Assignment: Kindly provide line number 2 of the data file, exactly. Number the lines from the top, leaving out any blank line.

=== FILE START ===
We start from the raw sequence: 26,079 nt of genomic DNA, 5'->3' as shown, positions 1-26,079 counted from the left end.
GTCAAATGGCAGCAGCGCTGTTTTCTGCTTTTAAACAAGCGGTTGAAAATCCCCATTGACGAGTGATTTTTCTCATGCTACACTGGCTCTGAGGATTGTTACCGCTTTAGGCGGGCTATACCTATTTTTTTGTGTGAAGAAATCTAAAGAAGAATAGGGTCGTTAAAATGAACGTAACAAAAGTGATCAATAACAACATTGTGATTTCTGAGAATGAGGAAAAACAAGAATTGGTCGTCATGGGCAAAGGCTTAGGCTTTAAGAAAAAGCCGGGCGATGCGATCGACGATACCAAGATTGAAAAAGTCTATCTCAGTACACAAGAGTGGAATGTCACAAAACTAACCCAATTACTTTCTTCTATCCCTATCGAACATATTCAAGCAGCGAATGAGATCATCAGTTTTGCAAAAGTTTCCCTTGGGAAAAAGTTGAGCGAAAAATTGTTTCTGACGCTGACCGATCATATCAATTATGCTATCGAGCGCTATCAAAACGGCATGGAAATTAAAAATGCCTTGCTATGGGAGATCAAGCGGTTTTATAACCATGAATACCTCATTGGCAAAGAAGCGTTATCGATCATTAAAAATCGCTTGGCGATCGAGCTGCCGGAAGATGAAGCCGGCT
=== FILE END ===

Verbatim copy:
GTCAAATGGCAGCAGCGCTGTTTTCTGCTTTTAAACAAGCGGTTGAAAATCCCCATTGACGAGTGATTTTTCTCATGCTACACTGGCTCTGAGGATTGTTACCGCTTTAGGCGGGCTATACCTATTTTTTTGTGTGAAGAAATCTAAAGAAGAATAGGGTCGTTAAAATGAACGTAACAAAAGTGATCAATAACAACATTGTGATTTCTGAGAATGAGGAAAAACAAGAATTGGTCGTCATGGGCAAAGGCTTAGGCTTTAAGAAAAAGCCGGGCGATGCGATCGACGATACCAAGATTGAAAAAGTCTATCTCAGTACACAAGAGTGGAATGTCACAAAACTAACCCAATTACTTTCTTCTATCCCTATCGAACATATTCAAGCAGCGAATGAGATCATCAGTTTTGCAAAAGTTTCCCTTGGGAAAAAGTTGAGCGAAAAATTGTTTCTGACGCTGACCGATCATATCAATTATGCTATCGAGCGCTATCAAAACGGCATGGAAATTAAAAATGCCTTGCTATGGGAGATCAAGCGGTTTTATAACCATGAATACCTCATTGGCAAAGAAGCGTTATCGATCATTAAAAATCGCTTGGCGATCGAGCTGCCGGAAGATGAAGCCGGCT